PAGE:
III. Defendants' Motion to Dismiss

         Defendants move under Fed.R.Civ.P. 12(b)(6) to dismiss the following claims: (i) Plaintiff Mervat's free exercise claim pursuant to 42 U.S.C. § 1983, (ii) Plaintiff Mervat's religious discrimination claim under New York law, (iii) Plaintiffs' claims of intentional infliction of emotional distress, (iv) Plaintiffs' claims of negligent infliction of emotional distress, (v) Plaintiffs' claims of prima facie tort, and (vi) Plaintiffs' claims of negligent hiring, retention, training, and supervision. Defendants also move to dismiss all claims asserted against the NYPD on the ground that the NYPD is a non-suable entity.

         A. Legal Standard

         To withstand a motion to dismiss pursuant to Fed.R.Civ.P. 12(b)(6), a complaint must plead facts sufficient “to state a claim to relief that is plausible on its face.” Bell Atl. Corp. v. Twombly, 550 U.S. 544, 570 (2007). The liberal notice pleading standard of Fed.R.Civ.P. 8(a) only requires that a complaint set forth “a short and plain statement of the claim showing that the pleader is entitled to relief.” Id. at 555. The complaint need not set forth “detailed factual allegations, ” but the plaintiff must present “more than labels and conclusions, and a formulaic recitation of the elements of a cause of action will not do.” Id. at 555. In evaluating a 12(b)(6) motion to dismiss, the district court must accept the factual allegations set forth in the complaint as true and draw all reasonable inferences in favor of the plaintiff. See Cleveland v. Caplaw Enter., 448 F.3d 518, 521 (2d Cir. 2006).

         B. Analysis

         1. Free Exercise of Religion

         In their submissions, the parties construe the Complaint as alleging two distinct theories of liability for violation of Plaintiff Mervat's right under the U.S. Constitution to freely exercise her religion. The first theory is that Mervat's free exercise rights were violated when her headscarf was removed at the scene of the altercation. The second theory is that Mervat's free exercise rights were violated when, during the booking process after her arrest, NYPD officers denied her request to be photographed outside the presence of male officers, and forced her to remove her headscarf and be photographed by a man in the presence of other men. (PCS ¶ 97.)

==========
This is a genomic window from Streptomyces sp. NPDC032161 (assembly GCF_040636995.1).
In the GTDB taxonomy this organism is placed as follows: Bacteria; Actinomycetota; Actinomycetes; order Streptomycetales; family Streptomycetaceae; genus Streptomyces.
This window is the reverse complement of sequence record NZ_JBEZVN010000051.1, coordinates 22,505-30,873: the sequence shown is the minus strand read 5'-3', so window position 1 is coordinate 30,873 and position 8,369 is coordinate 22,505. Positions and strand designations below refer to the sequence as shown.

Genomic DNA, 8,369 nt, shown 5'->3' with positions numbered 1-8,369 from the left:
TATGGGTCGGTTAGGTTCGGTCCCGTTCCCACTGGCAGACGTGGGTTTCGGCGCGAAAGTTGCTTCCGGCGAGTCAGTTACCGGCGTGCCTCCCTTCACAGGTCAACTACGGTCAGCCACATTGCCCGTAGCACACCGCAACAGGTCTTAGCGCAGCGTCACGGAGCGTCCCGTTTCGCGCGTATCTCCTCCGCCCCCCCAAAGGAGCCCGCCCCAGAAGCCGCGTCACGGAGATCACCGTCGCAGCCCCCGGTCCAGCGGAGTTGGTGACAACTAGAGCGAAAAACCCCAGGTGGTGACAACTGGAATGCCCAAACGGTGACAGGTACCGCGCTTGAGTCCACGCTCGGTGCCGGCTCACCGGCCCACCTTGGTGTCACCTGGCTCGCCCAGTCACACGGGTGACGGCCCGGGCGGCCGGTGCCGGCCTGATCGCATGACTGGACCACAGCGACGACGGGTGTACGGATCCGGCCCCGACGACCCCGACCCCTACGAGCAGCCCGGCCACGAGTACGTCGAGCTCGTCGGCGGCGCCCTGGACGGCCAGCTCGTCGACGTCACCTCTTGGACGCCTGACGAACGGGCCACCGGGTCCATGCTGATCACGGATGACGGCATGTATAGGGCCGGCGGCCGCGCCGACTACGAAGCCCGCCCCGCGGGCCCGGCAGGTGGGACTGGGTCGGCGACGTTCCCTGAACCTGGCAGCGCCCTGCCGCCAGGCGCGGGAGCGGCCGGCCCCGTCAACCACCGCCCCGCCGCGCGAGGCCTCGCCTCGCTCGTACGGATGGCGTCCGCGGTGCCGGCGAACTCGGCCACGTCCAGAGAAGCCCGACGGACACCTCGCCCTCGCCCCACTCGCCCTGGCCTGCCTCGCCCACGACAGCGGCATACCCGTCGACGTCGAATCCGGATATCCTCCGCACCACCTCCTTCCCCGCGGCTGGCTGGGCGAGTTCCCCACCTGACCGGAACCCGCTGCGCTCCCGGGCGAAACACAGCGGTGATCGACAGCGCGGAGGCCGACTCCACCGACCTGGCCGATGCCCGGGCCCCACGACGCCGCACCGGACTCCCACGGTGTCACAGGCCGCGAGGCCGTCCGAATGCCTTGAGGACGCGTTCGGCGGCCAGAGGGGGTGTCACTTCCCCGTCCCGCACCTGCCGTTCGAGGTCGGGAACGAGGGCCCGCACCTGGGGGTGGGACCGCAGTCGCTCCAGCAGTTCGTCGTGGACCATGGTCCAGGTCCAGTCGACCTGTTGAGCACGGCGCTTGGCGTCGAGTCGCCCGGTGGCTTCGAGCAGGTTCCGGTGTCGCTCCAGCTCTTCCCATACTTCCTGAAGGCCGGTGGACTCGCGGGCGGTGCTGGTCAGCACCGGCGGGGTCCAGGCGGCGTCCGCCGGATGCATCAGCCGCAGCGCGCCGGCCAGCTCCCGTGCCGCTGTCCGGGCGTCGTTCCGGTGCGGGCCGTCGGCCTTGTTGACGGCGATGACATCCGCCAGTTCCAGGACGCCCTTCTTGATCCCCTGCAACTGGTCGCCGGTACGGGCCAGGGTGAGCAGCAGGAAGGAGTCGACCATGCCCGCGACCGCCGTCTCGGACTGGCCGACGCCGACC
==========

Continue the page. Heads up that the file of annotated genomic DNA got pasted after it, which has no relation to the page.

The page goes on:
a. Removal of Plaintiff Mervat's Headscarf at the Scene

         Mervat alleges that an unspecified police officer violated her right under the First Amendment to the U.S. Constitution to freely exercise her religion when the officer “removed her veil” before placing her into an ambulance at the scene. (Pls.' Br. 9-10.) Mervat contends that the removal of her veil, or headscarf, at the scene, while she was unconscious, gives rise to a claim of First Amendment retaliation. (Pls.' Br. 10.)

         To prevail on a First Amendment retaliation claim, a plaintiff must show that “(1) he has an interest protected by the First Amendment; (2) defendants' actions were motivated or substantially caused by his exercise of that right; and (3) defendants' actions effectively chilled the exercise of his First Amendment rights.” Curley v. Village of Suffern, 268 F.3d 65, 73 (2d Cir. 2001).

         Mervat has failed to plausibly allege a First Amendment retaliation claim based on the removal of her headscarf at the scene. Setting aside for the moment the question of whether Mervat's interest in wearing her headscarf in public is an interest protected by the First Amendment, the Court finds that Mervat has failed to plead any facts suggesting, first, that an officer of the NYPD removed Mervat's headscarf at the scene, and, second, that Mervat's headscarf was removed for a reason related to the religious significance of the headscarf. To the contrary, even reading all allegations in the light most favorable to Mervat, the Complaint alleges only that Mervat was wearing the headscarf before she became unconscious, and then was no longer wearing it when she regained consciousness in the ambulance. Even if the Court gives credence to Mervat's conclusory allegation that “a Police Officer removed [her] veil”-an allegation that Mervat makes notwithstanding the fact that she was unconscious when the removal allegedly occurred-nothing in the pleadings or record suggest that any such removal was motivated by religious considerations. The Court cannot make any plausible inferences about either the identity of the person who removed Mervat's headscarf or the person's motivation for doing so, especially when the alternative explanation-i.e., that either a police officer or an emergency medical technician removed Mervat's veil to examine her head for injuries-is so patently clear. In short, even reading the Complaint in the light most favorable to Mervat, the Court holds that she has not plausibly alleged that any officer of the NYPD deliberately removed her headscarf for any reason related to her religion. Mervat's First Amendment claim, based on this first theory, therefore fails.